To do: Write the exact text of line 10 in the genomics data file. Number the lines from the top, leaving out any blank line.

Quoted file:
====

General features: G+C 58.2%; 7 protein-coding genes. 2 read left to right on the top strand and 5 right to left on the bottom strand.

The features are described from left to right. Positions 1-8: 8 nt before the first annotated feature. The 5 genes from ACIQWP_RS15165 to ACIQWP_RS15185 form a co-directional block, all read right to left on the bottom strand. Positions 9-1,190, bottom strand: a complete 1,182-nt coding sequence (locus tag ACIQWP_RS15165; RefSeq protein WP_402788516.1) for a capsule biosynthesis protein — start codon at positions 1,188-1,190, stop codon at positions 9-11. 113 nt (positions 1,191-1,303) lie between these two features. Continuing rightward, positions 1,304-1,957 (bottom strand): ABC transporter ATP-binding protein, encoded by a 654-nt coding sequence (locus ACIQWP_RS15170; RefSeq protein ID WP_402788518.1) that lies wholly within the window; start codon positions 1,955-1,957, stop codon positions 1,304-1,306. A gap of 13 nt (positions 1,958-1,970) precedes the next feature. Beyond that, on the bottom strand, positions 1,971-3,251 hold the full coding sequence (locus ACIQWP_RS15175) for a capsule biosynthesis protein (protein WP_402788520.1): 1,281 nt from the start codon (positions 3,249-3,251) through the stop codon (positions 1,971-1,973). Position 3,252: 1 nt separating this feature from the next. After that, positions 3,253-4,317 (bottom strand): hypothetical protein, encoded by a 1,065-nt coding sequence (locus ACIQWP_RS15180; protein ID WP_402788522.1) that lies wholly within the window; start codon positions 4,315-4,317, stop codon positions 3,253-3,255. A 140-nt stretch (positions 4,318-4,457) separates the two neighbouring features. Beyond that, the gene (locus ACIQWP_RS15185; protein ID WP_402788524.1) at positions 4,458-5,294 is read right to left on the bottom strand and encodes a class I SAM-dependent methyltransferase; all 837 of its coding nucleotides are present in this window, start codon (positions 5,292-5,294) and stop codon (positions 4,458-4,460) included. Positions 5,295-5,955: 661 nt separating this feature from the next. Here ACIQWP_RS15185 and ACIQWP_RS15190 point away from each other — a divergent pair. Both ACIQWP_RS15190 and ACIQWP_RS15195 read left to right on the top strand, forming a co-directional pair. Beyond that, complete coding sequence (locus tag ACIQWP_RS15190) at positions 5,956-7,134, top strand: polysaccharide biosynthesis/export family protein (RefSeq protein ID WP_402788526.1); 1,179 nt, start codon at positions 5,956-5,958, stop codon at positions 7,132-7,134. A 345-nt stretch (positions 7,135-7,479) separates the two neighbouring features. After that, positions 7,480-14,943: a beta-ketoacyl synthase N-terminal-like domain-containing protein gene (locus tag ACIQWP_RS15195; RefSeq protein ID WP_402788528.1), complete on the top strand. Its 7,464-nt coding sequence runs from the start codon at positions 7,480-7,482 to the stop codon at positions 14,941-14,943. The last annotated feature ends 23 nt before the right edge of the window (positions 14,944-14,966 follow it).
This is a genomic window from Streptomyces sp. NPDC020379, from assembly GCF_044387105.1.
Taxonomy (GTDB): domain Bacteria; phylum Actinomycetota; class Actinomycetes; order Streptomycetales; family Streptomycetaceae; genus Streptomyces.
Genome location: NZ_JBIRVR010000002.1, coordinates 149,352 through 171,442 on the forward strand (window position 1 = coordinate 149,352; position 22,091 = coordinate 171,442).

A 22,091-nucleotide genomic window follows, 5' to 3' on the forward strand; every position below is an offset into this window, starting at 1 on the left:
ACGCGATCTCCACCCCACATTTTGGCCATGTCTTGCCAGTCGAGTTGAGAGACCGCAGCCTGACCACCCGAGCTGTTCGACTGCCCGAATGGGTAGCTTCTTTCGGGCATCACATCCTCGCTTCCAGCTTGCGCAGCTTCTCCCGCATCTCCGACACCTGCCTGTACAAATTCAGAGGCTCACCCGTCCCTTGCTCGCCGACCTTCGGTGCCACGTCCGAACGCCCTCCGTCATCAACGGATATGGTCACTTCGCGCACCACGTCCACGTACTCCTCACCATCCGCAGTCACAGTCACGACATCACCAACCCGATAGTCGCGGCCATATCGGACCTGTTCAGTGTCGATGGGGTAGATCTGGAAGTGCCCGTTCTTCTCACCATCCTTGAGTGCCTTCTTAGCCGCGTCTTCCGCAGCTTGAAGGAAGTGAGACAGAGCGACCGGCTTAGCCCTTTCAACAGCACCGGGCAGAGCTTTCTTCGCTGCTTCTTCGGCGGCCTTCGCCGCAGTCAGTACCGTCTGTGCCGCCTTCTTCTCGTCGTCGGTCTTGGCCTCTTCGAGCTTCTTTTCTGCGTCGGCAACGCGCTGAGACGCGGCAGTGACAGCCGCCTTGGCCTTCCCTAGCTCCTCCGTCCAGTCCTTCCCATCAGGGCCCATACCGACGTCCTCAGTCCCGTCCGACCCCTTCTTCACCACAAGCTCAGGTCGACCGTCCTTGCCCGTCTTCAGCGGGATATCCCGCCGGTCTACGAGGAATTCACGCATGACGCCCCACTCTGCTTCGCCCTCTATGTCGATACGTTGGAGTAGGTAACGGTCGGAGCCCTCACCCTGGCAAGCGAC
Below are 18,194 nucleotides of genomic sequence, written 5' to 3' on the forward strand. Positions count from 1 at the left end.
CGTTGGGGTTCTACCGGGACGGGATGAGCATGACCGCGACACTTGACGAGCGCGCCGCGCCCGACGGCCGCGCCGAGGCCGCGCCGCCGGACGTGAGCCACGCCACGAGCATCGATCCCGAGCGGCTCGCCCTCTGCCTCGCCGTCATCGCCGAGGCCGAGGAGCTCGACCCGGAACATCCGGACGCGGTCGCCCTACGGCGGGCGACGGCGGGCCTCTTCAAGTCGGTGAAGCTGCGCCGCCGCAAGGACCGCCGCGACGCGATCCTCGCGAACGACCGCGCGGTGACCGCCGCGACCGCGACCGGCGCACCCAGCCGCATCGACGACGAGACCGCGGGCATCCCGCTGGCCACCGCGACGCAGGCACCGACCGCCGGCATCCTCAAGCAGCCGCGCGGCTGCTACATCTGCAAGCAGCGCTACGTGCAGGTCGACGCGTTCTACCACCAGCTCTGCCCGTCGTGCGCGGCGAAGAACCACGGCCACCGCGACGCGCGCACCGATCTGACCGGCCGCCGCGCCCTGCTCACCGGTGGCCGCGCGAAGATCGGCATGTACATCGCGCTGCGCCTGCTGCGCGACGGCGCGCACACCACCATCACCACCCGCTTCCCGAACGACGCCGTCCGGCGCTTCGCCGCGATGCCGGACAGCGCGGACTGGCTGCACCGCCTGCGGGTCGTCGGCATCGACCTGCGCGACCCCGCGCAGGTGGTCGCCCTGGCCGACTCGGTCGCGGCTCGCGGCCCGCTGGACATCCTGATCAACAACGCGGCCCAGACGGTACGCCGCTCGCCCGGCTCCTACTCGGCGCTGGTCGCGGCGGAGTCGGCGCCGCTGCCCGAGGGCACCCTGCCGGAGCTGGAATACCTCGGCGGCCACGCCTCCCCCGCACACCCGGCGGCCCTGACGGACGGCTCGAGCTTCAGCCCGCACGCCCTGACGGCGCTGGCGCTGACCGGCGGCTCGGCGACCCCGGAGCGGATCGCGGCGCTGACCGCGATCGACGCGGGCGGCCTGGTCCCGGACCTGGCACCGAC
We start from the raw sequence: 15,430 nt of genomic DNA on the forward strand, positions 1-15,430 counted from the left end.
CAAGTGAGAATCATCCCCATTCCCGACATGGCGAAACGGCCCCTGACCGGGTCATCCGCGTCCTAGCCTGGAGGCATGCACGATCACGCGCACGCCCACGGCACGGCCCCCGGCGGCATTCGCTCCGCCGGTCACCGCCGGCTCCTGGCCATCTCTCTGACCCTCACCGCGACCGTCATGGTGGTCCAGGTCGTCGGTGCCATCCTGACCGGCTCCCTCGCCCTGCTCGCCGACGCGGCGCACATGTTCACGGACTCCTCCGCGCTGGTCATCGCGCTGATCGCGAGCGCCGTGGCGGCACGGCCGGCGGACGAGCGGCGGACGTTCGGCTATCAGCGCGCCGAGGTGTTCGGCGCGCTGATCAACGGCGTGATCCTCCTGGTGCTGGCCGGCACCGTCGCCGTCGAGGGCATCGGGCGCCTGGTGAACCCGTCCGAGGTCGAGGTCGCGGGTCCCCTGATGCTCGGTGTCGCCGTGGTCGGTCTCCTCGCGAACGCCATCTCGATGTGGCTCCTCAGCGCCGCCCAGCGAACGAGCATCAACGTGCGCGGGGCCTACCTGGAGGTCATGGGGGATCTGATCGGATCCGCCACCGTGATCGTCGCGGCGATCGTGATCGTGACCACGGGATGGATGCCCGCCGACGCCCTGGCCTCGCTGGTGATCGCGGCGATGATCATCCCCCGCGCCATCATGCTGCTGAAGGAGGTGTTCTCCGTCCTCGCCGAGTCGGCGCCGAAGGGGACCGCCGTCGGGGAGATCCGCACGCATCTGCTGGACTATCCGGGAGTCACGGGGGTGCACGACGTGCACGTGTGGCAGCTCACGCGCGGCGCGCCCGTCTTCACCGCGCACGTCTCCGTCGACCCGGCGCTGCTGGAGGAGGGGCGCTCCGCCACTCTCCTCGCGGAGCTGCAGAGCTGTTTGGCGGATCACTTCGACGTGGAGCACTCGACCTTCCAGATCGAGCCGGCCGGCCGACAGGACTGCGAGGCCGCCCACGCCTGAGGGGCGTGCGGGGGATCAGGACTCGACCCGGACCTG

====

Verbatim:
We start from the raw sequence: 15,430 nt of genomic DNA on the forward strand, positions 1-15,430 counted from the left end.